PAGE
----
Author Gary Hibberd
On May 25th 2018, something monumental happens – The current Data Protection Act is repealed and a new regulation comes into force; The General Data Protection Regulations (GDPR).
If you aren’t aware of what the new regulations are, let me summarise it for you;
Top 10 GDPR Facts
- It’s the biggest shake up of rules surrounding Data Protection since 1998.
- It’s a regulation that is relevant to EVERY organisation, irrespective of size or sector
- If you get it wrong you could face fines of up to 20 million Euros
- BRExit won’t affect it!
- Accountability is at the heart of the regulation
- You will need to seek ‘Consent’ to control/process the data you hold
- You can’t “outsource” the requirements (Data Controllers AND Processors will be impacted)
- You need to have a clear process for managing Data breach incidents
- You’ll need to decide who your Data Protection Officer is – and it probably can’t be you!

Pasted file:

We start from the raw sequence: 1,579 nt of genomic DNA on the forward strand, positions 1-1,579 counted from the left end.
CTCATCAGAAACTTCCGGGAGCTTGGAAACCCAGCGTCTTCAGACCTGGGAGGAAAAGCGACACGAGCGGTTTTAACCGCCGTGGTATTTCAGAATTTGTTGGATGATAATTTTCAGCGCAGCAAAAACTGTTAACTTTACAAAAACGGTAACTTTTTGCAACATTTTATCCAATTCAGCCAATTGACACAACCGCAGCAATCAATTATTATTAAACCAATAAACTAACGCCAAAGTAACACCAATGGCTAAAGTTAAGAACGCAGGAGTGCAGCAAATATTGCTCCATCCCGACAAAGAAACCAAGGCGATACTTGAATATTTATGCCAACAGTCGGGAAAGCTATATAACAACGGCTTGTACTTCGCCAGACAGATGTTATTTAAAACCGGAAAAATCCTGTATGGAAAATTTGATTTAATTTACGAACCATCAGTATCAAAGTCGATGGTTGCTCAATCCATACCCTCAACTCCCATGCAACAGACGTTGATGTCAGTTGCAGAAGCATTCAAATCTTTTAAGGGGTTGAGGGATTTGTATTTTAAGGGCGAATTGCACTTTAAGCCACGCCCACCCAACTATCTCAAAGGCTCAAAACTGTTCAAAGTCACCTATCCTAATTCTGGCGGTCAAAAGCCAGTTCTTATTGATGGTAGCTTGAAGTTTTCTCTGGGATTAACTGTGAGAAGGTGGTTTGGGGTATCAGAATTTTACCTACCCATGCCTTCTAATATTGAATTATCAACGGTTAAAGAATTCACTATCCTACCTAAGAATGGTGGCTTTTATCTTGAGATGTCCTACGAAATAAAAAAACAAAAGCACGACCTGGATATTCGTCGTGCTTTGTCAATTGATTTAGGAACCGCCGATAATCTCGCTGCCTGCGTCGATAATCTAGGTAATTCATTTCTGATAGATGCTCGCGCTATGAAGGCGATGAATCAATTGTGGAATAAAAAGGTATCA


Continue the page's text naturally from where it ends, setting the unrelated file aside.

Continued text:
- You will need to act
Those are just the headlines! Some of the more important aspects that I think (by way of introduction) you need to be aware of.
Why the change is important
With the increase of data breaches reported in 2016 it should be no surprise that there is a need for greater data protection in our increasingly interconnected world. The changes are important because it places ‘Accountability’ across its principals, meaning that if a company is found to be negligent in its management (or mis-management) of data protection, then someone will be held Accountable.
The Information Commissioners Office (ICO) in the UK have said that the changes which are coming is placing responsibility for protecting UK citizens information squarely at the feet of every organisation which holds that information.
If you run a business/organisation of any size that requires you to access PII of employees to customers and clients, then GDPR is important to you.
Come 25th May 2018, you may be held accountable (personally) for any breach which occurs. Come 2018, ignorance will not be an excuse.
We would love to help you, ask for Gary:
Agenci are responsible for protecting businesses from cyber threats, cyber-attack, internal threats and business outages. Agenci are committed to helping business prepare for the GDPR and for putting in controls (such as ISO 27001) to prevent data breaches and cyber incidents occurring.